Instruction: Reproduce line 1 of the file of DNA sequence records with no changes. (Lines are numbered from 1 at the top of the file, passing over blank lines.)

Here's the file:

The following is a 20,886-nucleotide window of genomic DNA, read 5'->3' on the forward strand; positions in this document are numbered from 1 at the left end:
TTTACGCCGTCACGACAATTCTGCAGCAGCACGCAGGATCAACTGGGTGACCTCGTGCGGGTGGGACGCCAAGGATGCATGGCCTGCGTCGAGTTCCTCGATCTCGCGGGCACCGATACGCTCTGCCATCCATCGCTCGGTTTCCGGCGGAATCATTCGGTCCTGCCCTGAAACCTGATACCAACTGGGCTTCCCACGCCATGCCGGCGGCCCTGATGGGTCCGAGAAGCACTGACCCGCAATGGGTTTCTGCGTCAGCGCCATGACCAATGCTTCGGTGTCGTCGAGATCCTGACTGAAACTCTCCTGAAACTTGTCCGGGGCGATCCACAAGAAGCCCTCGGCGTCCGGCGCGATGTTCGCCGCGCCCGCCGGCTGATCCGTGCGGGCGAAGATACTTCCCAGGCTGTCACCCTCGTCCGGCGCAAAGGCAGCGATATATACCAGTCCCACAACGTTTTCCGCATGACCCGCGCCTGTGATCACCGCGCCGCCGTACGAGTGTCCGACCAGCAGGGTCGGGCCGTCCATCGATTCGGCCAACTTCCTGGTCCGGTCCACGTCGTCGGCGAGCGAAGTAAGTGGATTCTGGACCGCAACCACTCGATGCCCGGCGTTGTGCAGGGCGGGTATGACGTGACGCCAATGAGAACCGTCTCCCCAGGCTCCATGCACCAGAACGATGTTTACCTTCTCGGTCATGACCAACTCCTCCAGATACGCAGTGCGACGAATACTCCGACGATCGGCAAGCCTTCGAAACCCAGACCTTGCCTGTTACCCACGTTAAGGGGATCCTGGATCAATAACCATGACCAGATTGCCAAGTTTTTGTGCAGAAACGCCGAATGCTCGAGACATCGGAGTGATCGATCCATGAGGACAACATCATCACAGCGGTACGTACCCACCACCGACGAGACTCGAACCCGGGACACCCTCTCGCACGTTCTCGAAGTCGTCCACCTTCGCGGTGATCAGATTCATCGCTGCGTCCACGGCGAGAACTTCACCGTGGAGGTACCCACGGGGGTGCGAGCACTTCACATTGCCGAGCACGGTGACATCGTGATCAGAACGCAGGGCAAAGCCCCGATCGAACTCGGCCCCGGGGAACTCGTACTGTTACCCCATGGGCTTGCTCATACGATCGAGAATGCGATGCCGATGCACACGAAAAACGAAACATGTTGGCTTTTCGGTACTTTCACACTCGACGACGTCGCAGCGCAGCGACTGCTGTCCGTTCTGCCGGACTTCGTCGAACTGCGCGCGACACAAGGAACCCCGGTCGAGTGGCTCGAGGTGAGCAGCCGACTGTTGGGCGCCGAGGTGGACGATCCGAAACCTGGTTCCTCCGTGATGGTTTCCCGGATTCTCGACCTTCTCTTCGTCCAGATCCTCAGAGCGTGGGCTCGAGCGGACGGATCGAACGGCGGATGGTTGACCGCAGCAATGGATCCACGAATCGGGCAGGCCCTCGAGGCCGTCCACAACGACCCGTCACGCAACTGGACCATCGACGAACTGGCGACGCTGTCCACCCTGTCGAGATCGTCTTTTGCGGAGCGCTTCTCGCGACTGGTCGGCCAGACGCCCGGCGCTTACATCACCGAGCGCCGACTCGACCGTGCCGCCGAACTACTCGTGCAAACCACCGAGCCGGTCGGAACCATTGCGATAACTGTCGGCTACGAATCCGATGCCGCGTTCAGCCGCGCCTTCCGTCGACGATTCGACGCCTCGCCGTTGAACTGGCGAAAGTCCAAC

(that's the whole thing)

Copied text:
The following is a 20,886-nucleotide window of genomic DNA, read 5'->3' on the forward strand; positions in this document are numbered from 1 at the left end: